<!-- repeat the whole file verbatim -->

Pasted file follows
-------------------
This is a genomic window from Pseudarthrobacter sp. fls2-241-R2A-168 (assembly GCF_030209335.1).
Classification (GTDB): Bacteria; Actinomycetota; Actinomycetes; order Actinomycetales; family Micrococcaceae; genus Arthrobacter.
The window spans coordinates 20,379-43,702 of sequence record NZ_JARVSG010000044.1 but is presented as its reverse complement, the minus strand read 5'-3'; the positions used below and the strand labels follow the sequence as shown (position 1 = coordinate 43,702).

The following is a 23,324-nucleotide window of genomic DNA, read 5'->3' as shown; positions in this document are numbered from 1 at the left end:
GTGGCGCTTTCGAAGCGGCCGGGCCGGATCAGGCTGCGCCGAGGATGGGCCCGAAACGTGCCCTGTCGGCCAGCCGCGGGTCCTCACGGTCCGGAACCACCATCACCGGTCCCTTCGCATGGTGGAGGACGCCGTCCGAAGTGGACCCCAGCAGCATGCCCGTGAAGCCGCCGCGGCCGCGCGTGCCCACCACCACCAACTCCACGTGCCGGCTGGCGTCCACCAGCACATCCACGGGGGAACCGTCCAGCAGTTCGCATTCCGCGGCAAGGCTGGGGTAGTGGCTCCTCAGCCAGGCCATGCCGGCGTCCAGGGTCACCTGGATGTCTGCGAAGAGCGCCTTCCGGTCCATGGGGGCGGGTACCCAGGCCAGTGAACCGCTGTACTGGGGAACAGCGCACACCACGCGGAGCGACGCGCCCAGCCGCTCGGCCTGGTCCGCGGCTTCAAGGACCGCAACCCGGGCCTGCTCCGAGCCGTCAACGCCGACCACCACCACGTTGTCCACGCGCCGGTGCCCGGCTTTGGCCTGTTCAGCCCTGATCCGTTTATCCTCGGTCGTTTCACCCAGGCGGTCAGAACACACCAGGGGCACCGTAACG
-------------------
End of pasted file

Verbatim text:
This is a genomic window from Pseudarthrobacter sp. fls2-241-R2A-168 (assembly GCF_030209335.1).
Classification (GTDB): Bacteria; Actinomycetota; Actinomycetes; order Actinomycetales; family Micrococcaceae; genus Arthrobacter.
The window spans coordinates 20,379-43,702 of sequence record NZ_JARVSG010000044.1 but is presented as its reverse complement, the minus strand read 5'-3'; the positions used below and the strand labels follow the sequence as shown (position 1 = coordinate 43,702).

The following is a 23,324-nucleotide window of genomic DNA, read 5'->3' as shown; positions in this document are numbered from 1 at the left end:
GTGGCGCTTTCGAAGCGGCCGGGCCGGATCAGGCTGCGCCGAGGATGGGCCCGAAACGTGCCCTGTCGGCCAGCCGCGGGTCCTCACGGTCCGGAACCACCATCACCGGTCCCTTCGCATGGTGGAGGACGCCGTCCGAAGTGGACCCCAGCAGCATGCCCGTGAAGCCGCCGCGGCCGCGCGTGCCCACCACCACCAACTCCACGTGCCGGCTGGCGTCCACCAGCACATCCACGGGGGAACCGTCCAGCAGTTCGCATTCCGCGGCAAGGCTGGGGTAGTGGCTCCTCAGCCAGGCCATGCCGGCGTCCAGGGTCACCTGGATGTCTGCGAAGAGCGCCTTCCGGTCCATGGGGGCGGGTACCCAGGCCAGTGAACCGCTGTACTGGGGAACAGCGCACACCACGCGGAGCGACGCGCCCAGCCGCTCGGCCTGGTCCGCGGCTTCAAGGACCGCAACCCGGGCCTGCTCCGAGCCGTCAACGCCGACCACCACCACGTTGTCCACGCGCCGGTGCCCGGCTTTGGCCTGTTCAGCCCTGATCCGTTTATCCTCGGTCGTTTCACCCAGGCGGTCAGAACACACCAGGGGCACCGTAACG